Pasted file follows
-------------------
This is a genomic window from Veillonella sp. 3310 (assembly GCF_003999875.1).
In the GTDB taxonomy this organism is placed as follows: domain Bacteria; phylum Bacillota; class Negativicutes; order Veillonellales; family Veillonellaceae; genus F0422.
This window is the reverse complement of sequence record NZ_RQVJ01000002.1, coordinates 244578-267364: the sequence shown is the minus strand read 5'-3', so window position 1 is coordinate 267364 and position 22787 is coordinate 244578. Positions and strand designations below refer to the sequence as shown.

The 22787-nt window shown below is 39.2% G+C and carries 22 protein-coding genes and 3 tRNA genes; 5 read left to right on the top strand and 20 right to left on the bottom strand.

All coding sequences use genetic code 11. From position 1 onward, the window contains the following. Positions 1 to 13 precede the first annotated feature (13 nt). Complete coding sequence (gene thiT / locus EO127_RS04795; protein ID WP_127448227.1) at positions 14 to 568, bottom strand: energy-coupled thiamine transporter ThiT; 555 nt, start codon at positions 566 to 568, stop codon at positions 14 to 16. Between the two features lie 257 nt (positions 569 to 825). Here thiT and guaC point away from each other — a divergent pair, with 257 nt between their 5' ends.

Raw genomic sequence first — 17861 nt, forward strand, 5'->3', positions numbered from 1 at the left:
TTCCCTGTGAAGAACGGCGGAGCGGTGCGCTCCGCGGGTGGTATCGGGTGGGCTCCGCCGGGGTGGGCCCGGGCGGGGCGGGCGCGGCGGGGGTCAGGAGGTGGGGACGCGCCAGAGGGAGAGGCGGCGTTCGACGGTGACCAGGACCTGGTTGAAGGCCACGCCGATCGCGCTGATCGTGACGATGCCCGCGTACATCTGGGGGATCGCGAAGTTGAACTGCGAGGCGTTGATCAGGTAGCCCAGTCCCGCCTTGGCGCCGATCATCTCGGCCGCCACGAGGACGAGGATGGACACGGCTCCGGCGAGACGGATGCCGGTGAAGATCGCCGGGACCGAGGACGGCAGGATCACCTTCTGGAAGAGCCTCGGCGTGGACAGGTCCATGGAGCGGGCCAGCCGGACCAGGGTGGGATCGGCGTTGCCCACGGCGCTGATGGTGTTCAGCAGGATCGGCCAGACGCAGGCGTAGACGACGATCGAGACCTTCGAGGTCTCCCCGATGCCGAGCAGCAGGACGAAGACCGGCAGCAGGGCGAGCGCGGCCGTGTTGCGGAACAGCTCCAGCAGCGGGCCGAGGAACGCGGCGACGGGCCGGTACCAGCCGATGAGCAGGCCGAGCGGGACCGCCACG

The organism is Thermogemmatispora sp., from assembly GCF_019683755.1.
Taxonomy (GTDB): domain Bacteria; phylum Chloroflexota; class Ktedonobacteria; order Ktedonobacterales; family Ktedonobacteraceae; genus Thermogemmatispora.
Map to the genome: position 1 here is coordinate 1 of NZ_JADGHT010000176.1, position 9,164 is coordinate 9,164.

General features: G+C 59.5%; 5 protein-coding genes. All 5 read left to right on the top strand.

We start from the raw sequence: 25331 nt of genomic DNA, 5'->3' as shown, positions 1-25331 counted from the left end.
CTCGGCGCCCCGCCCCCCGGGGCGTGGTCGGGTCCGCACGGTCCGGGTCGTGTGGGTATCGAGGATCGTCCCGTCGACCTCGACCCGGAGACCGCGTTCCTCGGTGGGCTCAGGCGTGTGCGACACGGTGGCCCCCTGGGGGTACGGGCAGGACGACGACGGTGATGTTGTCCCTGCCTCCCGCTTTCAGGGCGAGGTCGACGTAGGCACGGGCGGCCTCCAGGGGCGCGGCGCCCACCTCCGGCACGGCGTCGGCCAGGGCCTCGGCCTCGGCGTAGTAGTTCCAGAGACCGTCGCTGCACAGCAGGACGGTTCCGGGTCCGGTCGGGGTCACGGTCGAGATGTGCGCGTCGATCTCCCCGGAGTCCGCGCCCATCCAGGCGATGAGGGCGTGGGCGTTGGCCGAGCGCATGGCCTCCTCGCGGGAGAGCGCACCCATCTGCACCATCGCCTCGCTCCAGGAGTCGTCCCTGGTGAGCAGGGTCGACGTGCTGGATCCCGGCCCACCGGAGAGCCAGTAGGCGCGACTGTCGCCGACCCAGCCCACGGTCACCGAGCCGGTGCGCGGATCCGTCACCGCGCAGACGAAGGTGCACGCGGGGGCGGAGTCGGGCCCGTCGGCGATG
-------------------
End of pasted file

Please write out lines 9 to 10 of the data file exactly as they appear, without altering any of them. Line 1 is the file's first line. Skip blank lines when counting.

Taxonomy (GTDB): domain Bacteria; phylum Chloroflexota; class Ktedonobacteria; order Ktedonobacterales; family Ktedonobacteraceae; genus Thermogemmatispora.
Map to the genome: position 1 here is coordinate 1 of NZ_JADGHT010000176.1, position 9,164 is coordinate 9,164.